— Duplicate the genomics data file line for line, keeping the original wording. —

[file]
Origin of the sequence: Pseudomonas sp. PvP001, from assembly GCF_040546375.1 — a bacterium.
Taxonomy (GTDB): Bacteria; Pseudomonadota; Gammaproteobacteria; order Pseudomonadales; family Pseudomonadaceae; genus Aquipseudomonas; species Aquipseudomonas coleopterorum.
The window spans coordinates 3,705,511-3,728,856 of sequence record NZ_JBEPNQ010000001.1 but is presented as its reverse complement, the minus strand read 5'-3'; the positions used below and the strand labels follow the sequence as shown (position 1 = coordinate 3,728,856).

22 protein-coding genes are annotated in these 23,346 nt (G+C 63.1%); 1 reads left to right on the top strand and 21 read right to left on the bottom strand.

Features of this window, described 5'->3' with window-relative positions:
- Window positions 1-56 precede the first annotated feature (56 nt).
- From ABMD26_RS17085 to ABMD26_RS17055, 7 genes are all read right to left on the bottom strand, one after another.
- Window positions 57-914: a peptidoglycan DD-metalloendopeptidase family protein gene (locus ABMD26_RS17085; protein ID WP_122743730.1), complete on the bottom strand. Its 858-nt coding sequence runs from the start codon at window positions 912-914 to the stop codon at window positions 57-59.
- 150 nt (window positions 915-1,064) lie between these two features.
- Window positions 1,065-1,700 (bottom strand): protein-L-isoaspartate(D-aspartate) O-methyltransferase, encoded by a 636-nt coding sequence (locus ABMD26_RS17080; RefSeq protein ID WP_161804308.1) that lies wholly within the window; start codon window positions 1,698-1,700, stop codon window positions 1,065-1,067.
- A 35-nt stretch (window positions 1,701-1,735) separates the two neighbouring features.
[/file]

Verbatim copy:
Origin of the sequence: Pseudomonas sp. PvP001, from assembly GCF_040546375.1 — a bacterium.
Taxonomy (GTDB): Bacteria; Pseudomonadota; Gammaproteobacteria; order Pseudomonadales; family Pseudomonadaceae; genus Aquipseudomonas; species Aquipseudomonas coleopterorum.
The window spans coordinates 3,705,511-3,728,856 of sequence record NZ_JBEPNQ010000001.1 but is presented as its reverse complement, the minus strand read 5'-3'; the positions used below and the strand labels follow the sequence as shown (position 1 = coordinate 3,728,856).

22 protein-coding genes are annotated in these 23,346 nt (G+C 63.1%); 1 reads left to right on the top strand and 21 read right to left on the bottom strand.

Features of this window, described 5'->3' with window-relative positions:
- Window positions 1-56 precede the first annotated feature (56 nt).
- From ABMD26_RS17085 to ABMD26_RS17055, 7 genes are all read right to left on the bottom strand, one after another.
- Window positions 57-914: a peptidoglycan DD-metalloendopeptidase family protein gene (locus ABMD26_RS17085; protein ID WP_122743730.1), complete on the bottom strand. Its 858-nt coding sequence runs from the start codon at window positions 912-914 to the stop codon at window positions 57-59.
- 150 nt (window positions 915-1,064) lie between these two features.
- Window positions 1,065-1,700 (bottom strand): protein-L-isoaspartate(D-aspartate) O-methyltransferase, encoded by a 636-nt coding sequence (locus ABMD26_RS17080; RefSeq protein ID WP_161804308.1) that lies wholly within the window; start codon window positions 1,698-1,700, stop codon window positions 1,065-1,067.
- A 35-nt stretch (window positions 1,701-1,735) separates the two neighbouring features.